How to Find a Good Child Custody Attorney

Child custody hearing
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Choosing a good child custody attorney can be difficult, particularly because of the many highly emotional issues that emerge during child custody proceedings. Parents looking to hire a child custody attorney should use the following resources to identify experienced, qualified candidates.

References

The best resource for parents who are seeking information on a good child custody attorney is to seek references from other people. Important references to obtain on child custody attorneys include:

  • Asking friends and family members
  • Seeking advice from court clerks at the court office
  • Inquiring of other parents, strangers included, who currently have cases at the child support office
  • The state bar association can pass on referrals
  • Depending on your state, some courts may maintain a network of attorneys

Interview

It's important for single parents to interview a potential child custody attorney before hiring them. Some questions to ask are surrounding:

  • Personality and Style - A single parent wants to ensure that an attorney's personality and style matches his or her own. It doesn't have to be exactly the same, but a single parent should find the attorney to be approachable, as there will be a lot of questions along the way.
  • Experience with Your Type of Case- A single parent should choose an attorney that has experience handling and winning his or her type of case. A single parent should also understand how many hours it may take for their case to be decided.
  • Fee Structure - A single parent should inquire into whether the attorney charges on the basis of a retainer or on a per hour basis.
  • Free Consultation - A single parent wants to know whether a child custody attorney is willing to provide a free consultation. A free consultation will give a parent an idea of whether he or she will be able to work with the attorney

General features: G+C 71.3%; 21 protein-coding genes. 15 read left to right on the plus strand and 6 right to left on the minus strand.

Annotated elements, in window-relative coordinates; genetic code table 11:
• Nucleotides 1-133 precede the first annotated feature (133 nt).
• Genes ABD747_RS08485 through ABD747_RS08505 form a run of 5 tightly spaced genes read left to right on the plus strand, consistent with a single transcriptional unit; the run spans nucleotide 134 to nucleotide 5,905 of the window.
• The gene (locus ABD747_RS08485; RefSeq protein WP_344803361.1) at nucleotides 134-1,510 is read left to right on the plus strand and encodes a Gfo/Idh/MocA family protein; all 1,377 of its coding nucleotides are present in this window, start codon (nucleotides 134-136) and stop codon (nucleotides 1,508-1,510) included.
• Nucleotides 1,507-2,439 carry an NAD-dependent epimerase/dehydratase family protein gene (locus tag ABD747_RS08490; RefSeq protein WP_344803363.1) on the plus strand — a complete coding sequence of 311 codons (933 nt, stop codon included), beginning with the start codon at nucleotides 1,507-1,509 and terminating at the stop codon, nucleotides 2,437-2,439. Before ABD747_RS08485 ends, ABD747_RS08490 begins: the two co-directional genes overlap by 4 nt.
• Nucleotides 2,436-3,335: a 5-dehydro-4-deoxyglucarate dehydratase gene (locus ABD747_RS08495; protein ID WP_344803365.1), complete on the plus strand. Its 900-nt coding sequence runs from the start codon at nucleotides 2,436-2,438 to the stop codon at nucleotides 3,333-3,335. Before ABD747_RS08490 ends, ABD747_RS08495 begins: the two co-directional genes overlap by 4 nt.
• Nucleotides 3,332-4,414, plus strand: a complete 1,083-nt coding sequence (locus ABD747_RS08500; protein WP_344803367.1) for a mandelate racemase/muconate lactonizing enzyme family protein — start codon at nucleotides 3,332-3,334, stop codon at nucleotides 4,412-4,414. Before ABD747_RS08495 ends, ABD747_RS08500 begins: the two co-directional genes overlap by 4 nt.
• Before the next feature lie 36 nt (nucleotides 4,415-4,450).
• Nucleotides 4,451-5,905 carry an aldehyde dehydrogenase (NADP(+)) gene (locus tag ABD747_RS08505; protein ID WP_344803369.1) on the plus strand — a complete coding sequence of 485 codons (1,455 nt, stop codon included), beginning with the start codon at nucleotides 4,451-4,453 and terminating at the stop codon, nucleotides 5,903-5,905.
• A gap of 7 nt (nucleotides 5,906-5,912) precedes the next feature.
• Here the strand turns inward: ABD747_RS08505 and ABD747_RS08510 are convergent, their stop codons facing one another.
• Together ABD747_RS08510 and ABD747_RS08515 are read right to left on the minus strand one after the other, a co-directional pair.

Pro Bono

If a single parent cannot afford a paid attorney, he or she may qualify for a court-appointed attorney. A court-appointed attorney will serve to represent the single parent, in the same way as a paid attorney.

The county family court will maintain a network of pro bono attorneys to assist with child custody cases.

Resources to Investigate the Attorney's Reputation

There are several resources that a parent may use to check an attorney's reputation, including:

  • Checking the attorney directory in your state. The attorney directory will let a parent know if an attorney is in good standing with the state bar or if their attorney's license has been suspended and if so, the reasons for suspension status. Most states require attorneys to reveal that information to a prospective client. Additionally, an attorney cannot practice law in states where their license has been suspended.
  • Asking around town. If single parents live in a smaller community, there's a good chance that an attorney's reputation will be well known in that particular community. Parents can inquire about an attorney with someone else or multiple people in the community.

Fire a Child Custody Attorney Who Isn't Meeting Your Needs

Don't worry about making a mistake. If the agreement between you and your attorney is no longer effective or does not meet your needs, release the attorney from his or her duties and begin a new search for a new child custody attorney.

For more information about finding good attorneys, parents should refer to additional resources on child custody lawyers or a parent can speak with a member of their State Bar Association.

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